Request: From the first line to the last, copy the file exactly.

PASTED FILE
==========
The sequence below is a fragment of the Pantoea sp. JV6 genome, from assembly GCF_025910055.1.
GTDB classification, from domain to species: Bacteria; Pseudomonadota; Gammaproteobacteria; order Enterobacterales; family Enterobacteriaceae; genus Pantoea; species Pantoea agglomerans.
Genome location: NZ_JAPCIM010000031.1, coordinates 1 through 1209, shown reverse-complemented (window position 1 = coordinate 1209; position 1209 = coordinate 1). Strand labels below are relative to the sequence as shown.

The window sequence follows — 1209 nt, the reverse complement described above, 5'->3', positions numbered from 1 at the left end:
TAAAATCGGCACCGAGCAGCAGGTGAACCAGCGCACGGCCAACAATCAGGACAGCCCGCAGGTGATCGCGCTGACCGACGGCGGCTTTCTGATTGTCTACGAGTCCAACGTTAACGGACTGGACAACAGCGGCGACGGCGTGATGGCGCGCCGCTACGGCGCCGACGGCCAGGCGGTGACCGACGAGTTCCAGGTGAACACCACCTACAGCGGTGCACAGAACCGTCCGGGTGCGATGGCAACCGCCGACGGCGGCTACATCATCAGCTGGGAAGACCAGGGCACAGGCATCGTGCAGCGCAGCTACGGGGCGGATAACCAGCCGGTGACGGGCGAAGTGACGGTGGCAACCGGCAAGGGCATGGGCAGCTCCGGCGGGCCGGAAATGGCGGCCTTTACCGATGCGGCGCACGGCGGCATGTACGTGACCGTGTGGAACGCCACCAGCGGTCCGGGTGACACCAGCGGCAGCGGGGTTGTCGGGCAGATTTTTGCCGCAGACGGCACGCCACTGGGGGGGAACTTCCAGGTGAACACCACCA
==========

The sequence below is a fragment of the Pantoea sp. JV6 genome, from assembly GCF_025910055.1.
GTDB classification, from domain to species: Bacteria; Pseudomonadota; Gammaproteobacteria; order Enterobacterales; family Enterobacteriaceae; genus Pantoea; species Pantoea agglomerans.
Genome location: NZ_JAPCIM010000031.1, coordinates 1 through 1209, shown reverse-complemented (window position 1 = coordinate 1209; position 1209 = coordinate 1). Strand labels below are relative to the sequence as shown.

The window sequence follows — 1209 nt, the reverse complement described above, 5'->3', positions numbered from 1 at the left end:
TAAAATCGGCACCGAGCAGCAGGTGAACCAGCGCACGGCCAACAATCAGGACAGCCCGCAGGTGATCGCGCTGACCGACGGCGGCTTTCTGATTGTCTACGAGTCCAACGTTAACGGACTGGACAACAGCGGCGACGGCGTGATGGCGCGCCGCTACGGCGCCGACGGCCAGGCGGTGACCGACGAGTTCCAGGTGAACACCACCTACAGCGGTGCACAGAACCGTCCGGGTGCGATGGCAACCGCCGACGGCGGCTACATCATCAGCTGGGAAGACCAGGGCACAGGCATCGTGCAGCGCAGCTACGGGGCGGATAACCAGCCGGTGACGGGCGAAGTGACGGTGGCAACCGGCAAGGGCATGGGCAGCTCCGGCGGGCCGGAAATGGCGGCCTTTACCGATGCGGCGCACGGCGGCATGTACGTGACCGTGTGGAACGCCACCAGCGGTCCGGGTGACACCAGCGGCAGCGGGGTTGTCGGGCAGATTTTTGCCGCAGACGGCACGCCACTGGGGGGGAACTTCCAGGTGAACACCACCA